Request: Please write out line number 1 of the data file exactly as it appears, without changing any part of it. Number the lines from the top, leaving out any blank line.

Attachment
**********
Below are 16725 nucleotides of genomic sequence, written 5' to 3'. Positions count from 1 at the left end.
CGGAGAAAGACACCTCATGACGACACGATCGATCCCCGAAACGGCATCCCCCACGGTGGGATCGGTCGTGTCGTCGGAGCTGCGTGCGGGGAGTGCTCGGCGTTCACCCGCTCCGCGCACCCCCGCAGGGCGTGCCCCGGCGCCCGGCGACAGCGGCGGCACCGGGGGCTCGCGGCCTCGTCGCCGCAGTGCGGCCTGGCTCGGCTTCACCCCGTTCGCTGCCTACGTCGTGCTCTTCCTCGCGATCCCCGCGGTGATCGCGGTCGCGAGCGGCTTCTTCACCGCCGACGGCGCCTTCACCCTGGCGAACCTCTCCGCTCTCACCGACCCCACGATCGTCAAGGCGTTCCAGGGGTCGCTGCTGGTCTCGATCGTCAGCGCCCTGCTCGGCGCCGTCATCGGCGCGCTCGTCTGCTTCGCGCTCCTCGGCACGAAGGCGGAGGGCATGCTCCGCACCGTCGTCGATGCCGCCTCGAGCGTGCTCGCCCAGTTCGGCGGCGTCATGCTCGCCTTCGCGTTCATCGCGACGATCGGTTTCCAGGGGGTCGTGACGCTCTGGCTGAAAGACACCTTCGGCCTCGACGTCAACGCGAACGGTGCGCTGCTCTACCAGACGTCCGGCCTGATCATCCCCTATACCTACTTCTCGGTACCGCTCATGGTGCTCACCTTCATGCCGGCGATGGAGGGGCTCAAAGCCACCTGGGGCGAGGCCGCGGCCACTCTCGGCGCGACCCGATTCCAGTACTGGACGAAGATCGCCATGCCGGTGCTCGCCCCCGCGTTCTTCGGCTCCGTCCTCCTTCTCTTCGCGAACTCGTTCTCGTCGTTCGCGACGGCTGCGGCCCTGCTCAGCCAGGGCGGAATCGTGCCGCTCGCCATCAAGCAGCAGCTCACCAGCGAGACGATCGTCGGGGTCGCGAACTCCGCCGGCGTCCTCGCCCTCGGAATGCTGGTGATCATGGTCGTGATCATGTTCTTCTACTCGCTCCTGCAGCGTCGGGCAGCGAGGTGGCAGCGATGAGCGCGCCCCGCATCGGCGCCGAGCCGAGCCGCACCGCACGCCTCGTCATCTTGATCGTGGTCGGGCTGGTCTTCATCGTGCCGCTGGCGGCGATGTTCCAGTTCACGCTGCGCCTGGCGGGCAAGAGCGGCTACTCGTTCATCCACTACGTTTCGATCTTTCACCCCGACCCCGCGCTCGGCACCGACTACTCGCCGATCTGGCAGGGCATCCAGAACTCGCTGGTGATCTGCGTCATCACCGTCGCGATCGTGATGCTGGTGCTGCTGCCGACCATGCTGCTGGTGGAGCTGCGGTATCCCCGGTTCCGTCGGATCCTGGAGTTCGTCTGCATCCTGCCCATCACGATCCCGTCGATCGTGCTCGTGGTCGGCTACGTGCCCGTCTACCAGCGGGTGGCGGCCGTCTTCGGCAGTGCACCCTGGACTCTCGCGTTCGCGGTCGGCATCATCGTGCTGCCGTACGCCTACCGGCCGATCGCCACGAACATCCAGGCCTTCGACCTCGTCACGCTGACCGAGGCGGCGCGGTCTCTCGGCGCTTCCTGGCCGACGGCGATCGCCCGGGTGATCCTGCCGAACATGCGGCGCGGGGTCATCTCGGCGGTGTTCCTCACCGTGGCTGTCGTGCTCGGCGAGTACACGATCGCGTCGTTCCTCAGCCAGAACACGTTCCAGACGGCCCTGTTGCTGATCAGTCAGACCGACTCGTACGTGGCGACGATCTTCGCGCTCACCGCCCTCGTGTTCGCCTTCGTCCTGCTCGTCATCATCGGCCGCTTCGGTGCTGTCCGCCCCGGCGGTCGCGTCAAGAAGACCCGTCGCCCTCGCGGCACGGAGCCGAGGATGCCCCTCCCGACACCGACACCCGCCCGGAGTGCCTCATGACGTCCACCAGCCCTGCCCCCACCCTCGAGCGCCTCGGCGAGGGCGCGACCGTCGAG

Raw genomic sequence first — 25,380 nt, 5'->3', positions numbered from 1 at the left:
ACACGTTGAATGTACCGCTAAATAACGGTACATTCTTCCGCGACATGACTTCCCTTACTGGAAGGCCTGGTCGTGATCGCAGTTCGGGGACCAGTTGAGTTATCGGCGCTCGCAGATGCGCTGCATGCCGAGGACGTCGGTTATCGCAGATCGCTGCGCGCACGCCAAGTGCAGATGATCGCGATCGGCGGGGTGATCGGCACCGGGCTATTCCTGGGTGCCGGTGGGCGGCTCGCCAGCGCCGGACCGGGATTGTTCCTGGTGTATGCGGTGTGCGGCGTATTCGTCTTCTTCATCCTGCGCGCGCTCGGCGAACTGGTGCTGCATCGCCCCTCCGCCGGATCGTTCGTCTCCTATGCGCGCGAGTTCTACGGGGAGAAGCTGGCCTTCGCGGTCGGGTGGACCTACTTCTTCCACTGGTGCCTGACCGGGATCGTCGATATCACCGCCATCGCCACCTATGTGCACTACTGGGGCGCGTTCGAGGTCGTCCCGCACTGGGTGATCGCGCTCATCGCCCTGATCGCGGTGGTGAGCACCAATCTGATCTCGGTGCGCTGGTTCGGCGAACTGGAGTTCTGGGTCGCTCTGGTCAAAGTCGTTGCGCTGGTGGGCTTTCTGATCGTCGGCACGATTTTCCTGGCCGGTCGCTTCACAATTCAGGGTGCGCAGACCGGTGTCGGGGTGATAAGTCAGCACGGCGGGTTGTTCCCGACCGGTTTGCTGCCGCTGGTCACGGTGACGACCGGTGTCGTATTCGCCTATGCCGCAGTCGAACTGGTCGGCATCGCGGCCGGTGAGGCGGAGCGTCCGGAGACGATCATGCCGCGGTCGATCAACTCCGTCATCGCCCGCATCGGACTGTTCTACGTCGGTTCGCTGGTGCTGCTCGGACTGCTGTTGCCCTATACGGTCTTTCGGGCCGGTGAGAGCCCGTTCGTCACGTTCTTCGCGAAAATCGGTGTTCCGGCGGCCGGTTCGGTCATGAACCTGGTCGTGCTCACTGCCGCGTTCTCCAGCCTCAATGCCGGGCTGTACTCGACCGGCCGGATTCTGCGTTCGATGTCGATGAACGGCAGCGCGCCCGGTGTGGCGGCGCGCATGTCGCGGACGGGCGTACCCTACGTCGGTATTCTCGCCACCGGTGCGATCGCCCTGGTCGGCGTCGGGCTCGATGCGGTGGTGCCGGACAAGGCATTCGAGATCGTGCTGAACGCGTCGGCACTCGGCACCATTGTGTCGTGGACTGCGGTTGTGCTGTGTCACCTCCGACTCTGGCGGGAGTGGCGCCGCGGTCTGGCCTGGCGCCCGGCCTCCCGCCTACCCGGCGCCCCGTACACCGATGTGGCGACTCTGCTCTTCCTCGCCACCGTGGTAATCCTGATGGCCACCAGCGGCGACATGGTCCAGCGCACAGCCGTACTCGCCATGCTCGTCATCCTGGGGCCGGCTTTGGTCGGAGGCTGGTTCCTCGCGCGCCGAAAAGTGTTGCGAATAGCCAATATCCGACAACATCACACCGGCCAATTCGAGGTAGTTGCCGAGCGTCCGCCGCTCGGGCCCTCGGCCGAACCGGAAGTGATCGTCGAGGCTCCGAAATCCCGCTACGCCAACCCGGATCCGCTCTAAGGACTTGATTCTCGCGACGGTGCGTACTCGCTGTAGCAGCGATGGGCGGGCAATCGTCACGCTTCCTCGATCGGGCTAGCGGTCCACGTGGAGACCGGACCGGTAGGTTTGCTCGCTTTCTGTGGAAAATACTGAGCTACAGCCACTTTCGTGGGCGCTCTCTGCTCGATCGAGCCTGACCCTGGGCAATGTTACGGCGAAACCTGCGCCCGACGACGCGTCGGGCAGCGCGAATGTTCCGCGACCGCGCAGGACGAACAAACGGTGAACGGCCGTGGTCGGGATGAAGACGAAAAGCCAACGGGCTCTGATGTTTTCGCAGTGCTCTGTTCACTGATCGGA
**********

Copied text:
Below are 16725 nucleotides of genomic sequence, written 5' to 3'. Positions count from 1 at the left end.